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Nebraska State Journal

November 19, 1893
page 9

One Way of Putting It.

A light shone from the window of a little frame laundry on Eleventh street. Within one could see a Chinaman burning incense before a big red god that hung over the ironing board. The only light in the room came from a smoking oil lamp and the little brown sticks which the little yellow man held up before the god. His queue hung down his back, and his wrinkled face was lifted toward the painted image, and his narrow eyes glittered bright and brown as beads of opium. There was a weirdness about him and his red deity that made one shudder. They are an unearthly people, these Chinamen who steal quietly about in our great cities, dressing and living as men did in the days of Noah . All other peoples at least affect the ways of civilization, but the son of the celestial land goes his own way among his own people. He is never benefited by modern civilization; it cannot reach him; it is as impossible to graft into him the life and energy of this generation as it is to transfuse living blood into the dried veins of the mummies who have slept in their mummy pits these 2,000 years. He is out place in the nineteenth century. He has memories that go back further than centuries can number and traditions that were old before the nations of Europe were born.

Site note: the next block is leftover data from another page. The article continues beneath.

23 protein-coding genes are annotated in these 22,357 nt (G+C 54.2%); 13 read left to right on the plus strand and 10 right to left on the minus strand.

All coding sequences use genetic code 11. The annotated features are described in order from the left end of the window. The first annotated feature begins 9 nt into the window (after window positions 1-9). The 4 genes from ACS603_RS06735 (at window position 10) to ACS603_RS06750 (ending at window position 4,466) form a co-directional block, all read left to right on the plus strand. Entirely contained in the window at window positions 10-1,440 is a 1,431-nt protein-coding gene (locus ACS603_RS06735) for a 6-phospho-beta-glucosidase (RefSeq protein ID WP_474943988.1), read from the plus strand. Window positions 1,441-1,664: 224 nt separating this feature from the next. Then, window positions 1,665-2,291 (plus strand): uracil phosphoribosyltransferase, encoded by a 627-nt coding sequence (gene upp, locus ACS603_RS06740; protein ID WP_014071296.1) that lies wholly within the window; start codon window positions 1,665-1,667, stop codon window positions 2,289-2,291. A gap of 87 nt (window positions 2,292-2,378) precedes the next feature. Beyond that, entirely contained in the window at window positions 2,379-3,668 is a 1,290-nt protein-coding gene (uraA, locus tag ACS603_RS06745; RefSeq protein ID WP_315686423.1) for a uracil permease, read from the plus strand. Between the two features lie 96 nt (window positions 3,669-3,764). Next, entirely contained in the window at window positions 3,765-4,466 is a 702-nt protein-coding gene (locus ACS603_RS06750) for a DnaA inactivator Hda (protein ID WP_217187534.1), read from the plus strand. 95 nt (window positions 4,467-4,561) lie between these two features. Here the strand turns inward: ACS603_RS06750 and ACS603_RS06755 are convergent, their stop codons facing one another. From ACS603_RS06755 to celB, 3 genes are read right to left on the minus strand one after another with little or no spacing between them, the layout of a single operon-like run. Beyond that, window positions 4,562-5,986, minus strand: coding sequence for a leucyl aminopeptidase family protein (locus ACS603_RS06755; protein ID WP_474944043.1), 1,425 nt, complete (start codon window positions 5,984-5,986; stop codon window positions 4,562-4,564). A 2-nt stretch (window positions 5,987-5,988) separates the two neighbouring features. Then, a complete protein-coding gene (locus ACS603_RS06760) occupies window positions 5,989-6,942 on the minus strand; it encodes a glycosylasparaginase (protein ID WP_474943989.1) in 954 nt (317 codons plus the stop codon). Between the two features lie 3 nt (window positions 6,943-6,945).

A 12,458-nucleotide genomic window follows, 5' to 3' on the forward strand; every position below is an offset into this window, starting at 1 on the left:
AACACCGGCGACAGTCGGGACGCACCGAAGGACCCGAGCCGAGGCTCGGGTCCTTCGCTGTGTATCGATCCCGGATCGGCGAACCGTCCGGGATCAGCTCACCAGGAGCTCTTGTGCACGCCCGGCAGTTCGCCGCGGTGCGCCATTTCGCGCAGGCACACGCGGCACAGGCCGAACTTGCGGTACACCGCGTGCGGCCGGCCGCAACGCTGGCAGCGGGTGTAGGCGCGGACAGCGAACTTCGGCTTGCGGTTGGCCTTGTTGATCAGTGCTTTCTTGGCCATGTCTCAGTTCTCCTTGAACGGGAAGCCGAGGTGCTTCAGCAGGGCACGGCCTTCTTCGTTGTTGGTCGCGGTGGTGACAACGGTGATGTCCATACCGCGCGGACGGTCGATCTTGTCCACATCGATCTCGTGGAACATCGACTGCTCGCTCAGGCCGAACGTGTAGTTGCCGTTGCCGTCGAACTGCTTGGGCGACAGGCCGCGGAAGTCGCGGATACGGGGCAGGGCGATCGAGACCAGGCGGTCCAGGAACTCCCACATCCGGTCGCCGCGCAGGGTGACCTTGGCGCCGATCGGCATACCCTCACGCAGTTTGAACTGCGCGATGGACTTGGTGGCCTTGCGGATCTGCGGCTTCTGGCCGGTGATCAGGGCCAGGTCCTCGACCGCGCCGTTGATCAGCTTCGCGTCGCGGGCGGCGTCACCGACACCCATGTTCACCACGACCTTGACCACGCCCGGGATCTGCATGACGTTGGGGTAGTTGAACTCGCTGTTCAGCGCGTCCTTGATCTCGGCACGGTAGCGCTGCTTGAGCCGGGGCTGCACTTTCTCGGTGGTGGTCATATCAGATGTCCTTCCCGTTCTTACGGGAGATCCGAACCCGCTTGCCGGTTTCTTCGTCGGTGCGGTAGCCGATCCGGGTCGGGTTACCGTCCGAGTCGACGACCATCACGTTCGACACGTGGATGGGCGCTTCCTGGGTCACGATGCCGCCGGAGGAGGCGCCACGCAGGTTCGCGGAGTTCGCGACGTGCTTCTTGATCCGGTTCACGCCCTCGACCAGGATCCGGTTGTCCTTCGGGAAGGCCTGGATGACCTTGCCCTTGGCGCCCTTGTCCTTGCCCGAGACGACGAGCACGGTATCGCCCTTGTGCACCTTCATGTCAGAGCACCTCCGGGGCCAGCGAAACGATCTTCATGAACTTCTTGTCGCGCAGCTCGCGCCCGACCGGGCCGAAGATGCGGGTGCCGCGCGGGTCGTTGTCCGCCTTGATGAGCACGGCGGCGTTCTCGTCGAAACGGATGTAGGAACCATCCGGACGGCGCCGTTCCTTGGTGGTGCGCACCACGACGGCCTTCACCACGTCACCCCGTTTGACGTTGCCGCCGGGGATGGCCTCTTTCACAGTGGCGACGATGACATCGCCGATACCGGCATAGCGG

He was a public official, and he was standing before the people talking of the virtue and honor of the citizen. He was a little fleshier than the ideal man and his face was very red, his mustache was white and his hair, what there was of it, was white and smoothly brushed. There was not a gleam of intelligence in his heavy eyes, and in his face plebeian instincts plainly asserted themselves, along with several other qualities that are not pleasant to name. Yet, on the whole, he was not a bad looking man, for he was well dressed and well kept and had about him the cordial air of a man who is well satisfied with himself and the world. He mouthed his words and spoke rather thickly, but his delivery could be pardoned for the sake of what he said, for he spoke of the virtue of manhood and the honor of citizenship. Of course every one knew his secretary had written the speech; but that was pardonable, for a man who had made as much money as he had had not time to write speeches. As he pointed heavenward in some solemn affirmation of man's greatness, a slight disfigurement of his hand showed. There were some people in the audience who remembered that he had got that when, years ago, even the semi-barbarous society of a new state had revolted against his utter want of character and had tried to tar and feather him for general indecency of conduct. But even those who knew all this forgot it today under the heat of political enthusiasm and the flutter of flags. Everyone seemed pleased with his talk, except his secretary who sat in the back of the room groaning to hear his speech made such jargon of. When the great man finished and took his seat everyone applauded loudly, and every eye was fixed upon him as he sat wiping his forehead with a white silk handkerchief. Not every eye, either. There was one woman in the crowd who from the beginning of his speech to the end had not raised her eyes in his direction, but who sat wondering why it was that the people always clamor for Barabas . She was his wife.